Cirque du Soleil Files for Bankruptcy Protection

We first broached the possibility of a bankruptcy for Cirque du Soleil back in April 2020, and we’re sad to report the company has done just that. Sometimes, we hate being right.

While news coverage of Cirque’s bankruptcy has focused on “immense disruption” caused by the COVID-19 crisis, Cirque du Soleil was in deep financial trouble prior to the closure of its shows, 44 in all, including six Las Vegas productions.

What kind of trouble? Roughly $1 billion in debt, largely due to leveraged loans.

Cirque du Soleil

Let’s hope the sun isn’t setting for Cirque.

Read our story to learn more about some of the WTF moves leading to Cirque du Soleil’s staggering debt.

Cirque furloughed about 3,500 employees in March 2020. Now, those employees are terminated.

The company has signed an agreement with its existing investors to take over Cirque’s liabilities and invest $300 million to keep the company afloat. A Canadian government body called Investissement Quebec will contribute $200 million in debt financing.

Yeah, it’s confusing. We just want our bendy people and creepy clowns back!

It’s expected that once Cirque’s capital is restructured, most of its Las Vegas shows will return: “O,” “Zumanity,” “Love,” “Ka,” “Mystere,” and “One.”

Insiders believe one or more Las Vegas shows won’t be back. Likely candidates are “Zumanity,” “Love” and “Ka.”

Among Cirque’s challenges, there’s no clear timeline for reopening their shows.

Here’s hoping Cirque du Soleil can get its act together. Cirque shows are as much a part of Las Vegas as roulette wheels, strip clubs and people mistakenly using an apostrophe in “Caesar’s Palace.”

16 thoughts on “Cirque du Soleil Files for Bankruptcy Protection

  1. Mike Alexakis

    I have seen well over a dozen different Cirque shows over the last 30 plus years, they used to have just one travelling show, and they played in the parking lot for the Santa Monica Pier… Hard to believe they could lose money putting on these popular shows… Someone is going to invest in this company, they are too big to fail…

    Reply
  2. Company Man

    When you take on a billion in debt, you better be printing money, otherwise you’re screwed at the first sign of a revenue drop. Just ask the folks at Chuck E. Cheese.

    Reply
  3. Dean

    If they close any show, why wouldn’t it be One? I can’t believe they have high demand to see a show featuring the music of a child molester?

    Reply
  4. Sam M

    Unfortunately this is just the beginning. Since many people can’t act responsibly and wear a mask, many Vegas businesses will suffer the same fate. Wishing things away doesn’t seem to work. It was fun while it lasted.

    Reply
  5. Scott H

    I saw Zumanity, and honestly, I had difficulty explaining what it was and why I had seen it.

    It was about sex? Or sexuality? What was the end game?

    Reply
    1. alex

      Yes, it’s about sex and sexuality. The end game is acknowledging that sex is part of being human. And provided that you do it in a responsible manner in the right venue, talking about sex and sexuality shouldn’t be something that has to be hidden.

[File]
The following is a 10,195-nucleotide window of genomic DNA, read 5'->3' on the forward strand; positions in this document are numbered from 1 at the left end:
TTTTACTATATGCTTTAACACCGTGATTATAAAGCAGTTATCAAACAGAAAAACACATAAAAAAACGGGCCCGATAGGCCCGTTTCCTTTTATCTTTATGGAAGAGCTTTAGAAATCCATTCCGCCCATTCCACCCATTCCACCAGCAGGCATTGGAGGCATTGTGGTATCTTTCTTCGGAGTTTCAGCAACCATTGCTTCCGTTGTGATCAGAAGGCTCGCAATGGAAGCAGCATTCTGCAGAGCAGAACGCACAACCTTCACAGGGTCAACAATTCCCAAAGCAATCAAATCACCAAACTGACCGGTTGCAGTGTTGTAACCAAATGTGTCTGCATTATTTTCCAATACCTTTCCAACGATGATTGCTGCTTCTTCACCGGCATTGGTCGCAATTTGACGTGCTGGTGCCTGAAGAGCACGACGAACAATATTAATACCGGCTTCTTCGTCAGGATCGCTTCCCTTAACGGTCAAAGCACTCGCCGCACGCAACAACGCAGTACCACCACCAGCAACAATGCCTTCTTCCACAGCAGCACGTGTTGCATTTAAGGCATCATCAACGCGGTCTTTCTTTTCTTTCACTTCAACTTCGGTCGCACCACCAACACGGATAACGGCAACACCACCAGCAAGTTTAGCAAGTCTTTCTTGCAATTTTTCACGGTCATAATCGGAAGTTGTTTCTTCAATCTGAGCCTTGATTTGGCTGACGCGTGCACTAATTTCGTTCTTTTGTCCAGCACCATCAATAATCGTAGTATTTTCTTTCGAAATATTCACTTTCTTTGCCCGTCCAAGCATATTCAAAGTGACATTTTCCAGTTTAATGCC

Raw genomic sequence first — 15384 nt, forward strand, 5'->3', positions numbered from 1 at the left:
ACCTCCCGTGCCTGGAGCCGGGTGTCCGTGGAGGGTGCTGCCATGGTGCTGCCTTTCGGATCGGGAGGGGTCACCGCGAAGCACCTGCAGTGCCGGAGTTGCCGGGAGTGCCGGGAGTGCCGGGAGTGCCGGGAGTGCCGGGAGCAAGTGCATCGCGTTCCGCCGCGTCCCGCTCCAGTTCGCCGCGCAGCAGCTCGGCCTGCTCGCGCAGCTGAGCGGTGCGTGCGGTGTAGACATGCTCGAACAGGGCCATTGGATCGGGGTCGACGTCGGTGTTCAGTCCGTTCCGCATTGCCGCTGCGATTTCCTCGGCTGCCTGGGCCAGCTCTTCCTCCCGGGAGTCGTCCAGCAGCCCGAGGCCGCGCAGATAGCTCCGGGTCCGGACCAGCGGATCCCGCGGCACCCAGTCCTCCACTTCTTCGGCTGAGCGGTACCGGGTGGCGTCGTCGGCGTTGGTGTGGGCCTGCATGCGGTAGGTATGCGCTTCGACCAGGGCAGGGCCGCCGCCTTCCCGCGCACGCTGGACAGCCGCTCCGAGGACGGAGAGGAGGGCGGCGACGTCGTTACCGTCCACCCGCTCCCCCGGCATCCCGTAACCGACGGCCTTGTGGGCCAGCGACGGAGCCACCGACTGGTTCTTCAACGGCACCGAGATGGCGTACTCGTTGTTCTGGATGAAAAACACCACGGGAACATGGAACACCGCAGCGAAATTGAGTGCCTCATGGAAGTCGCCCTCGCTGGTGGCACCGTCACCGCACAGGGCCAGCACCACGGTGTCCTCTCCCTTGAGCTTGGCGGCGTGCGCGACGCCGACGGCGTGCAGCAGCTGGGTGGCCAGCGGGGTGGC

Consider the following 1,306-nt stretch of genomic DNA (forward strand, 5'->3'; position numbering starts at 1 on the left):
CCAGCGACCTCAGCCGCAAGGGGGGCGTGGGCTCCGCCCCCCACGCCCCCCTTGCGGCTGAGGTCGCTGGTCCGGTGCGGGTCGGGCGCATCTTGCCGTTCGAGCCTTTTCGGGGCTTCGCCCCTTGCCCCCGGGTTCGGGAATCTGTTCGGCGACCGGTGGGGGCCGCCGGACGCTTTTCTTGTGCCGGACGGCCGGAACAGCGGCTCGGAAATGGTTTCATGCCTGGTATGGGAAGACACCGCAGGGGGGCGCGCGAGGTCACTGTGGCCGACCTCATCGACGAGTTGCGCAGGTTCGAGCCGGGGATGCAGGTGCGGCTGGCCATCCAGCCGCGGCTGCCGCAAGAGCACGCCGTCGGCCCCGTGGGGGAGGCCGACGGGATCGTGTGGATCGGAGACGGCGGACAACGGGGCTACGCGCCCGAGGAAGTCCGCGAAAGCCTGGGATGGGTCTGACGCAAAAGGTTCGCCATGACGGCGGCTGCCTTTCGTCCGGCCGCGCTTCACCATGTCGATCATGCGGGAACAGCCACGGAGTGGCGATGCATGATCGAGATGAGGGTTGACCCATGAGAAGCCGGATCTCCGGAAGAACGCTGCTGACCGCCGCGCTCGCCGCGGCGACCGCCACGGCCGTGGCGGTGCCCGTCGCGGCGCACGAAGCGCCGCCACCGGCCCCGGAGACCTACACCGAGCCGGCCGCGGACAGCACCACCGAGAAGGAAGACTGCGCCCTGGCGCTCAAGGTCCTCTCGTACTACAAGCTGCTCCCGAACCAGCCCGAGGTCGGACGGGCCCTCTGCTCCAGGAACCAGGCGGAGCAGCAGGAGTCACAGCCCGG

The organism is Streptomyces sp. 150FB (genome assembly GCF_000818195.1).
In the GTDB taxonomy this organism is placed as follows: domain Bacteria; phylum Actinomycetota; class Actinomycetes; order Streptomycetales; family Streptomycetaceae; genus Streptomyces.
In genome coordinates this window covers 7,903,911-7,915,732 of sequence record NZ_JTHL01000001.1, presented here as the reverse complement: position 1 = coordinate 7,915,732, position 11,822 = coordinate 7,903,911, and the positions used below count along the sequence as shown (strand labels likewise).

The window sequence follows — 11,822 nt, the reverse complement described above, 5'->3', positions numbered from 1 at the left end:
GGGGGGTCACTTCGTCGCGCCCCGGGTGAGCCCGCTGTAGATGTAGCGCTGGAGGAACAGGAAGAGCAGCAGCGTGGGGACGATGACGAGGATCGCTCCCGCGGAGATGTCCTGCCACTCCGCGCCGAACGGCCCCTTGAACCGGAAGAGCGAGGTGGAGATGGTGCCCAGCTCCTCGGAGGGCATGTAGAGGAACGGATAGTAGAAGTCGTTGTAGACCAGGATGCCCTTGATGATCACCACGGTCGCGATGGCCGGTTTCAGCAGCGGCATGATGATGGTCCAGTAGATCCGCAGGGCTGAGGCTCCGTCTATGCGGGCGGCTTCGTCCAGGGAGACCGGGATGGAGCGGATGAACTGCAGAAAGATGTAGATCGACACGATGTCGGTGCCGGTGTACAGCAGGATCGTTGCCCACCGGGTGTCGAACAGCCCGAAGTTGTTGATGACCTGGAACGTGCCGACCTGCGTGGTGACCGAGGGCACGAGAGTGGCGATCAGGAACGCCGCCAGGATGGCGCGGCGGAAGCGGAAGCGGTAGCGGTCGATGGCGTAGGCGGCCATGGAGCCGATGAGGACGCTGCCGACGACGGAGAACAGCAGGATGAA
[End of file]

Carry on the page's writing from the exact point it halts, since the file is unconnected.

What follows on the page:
Sounds like you should have asked a few questions or read the official website prior to purchasing your ticket. It’s not a show that everyone will appreciate.

      Reply
    2. Mike Alexakis

      The two young ladies swimming around in the huge Champagne glass and the trapeze/hula-hoop lady in the schoolgirl outfit were all the theme related information I needed, Zumanity was and is a fabulous time for adults interested in getting entertained in Las Vegas…

      Reply
  6. Andrew

    Not bothered at all by this. I’ve alway felt like I was being robbed by being charged 150/180$ to see this stuff. Not a single time I’ve left the show with a sense of awe or whatever else. Cirque shows to me are the worst way to spend money. Besides, with too many of them,they all became a brand rather than an actual show. So lame. So long,I will not miss them.

    Reply
  7. JP

    It’s amazing how a company can go a BILLION dollars in debt and can still get banks to throw money at them but families need to jump through hoops to get a loan to buy a house and at a ridiculous high rate at that. Broken system.

    Reply
      1. JP

        Yeah the prime rate is low, that doesn’t mean that everyone qualifies for the prime rate but thanks for oversimplifying. My point is I have great credit, can get a good rate (not that everyone out there can) but lets see how the bank laughs at me if I walk in and even ask for a million dollar loan without any collateral to back that up. Yet there are companies like this one a billion dollars in debt and have no issue getting banks to keep throwing money. Not to mention the unchecked handouts to corporations with the covid relief plan and the make the rich richer tax scam from a couple years ago. Like I said broken system.

        Reply
        1. seaside

          True, JP. Most of the acrobats will never recover, while the chief executives who screwed it into the ground will never miss a single bite of their favorite Beluga Caviar from a mother of pearl spoon.

          Reply
        2. Mike Alexakis

          A whole bunch of people like you completely overlook the fact that Cirque was purchased by private equity interests in 2015, leveraging is what private equity does. Toys R Us is a similar story. They loaded up the debt because that is what they wanted to do. Remember Mitt Romney had to explain this in 2012, they call private equity “vultures” for reasons…

          Reply
  8. Boulder Steve

    Vegas was fine before Cirque. It will be fine without the shows. Something else will fill the void.

    Reply

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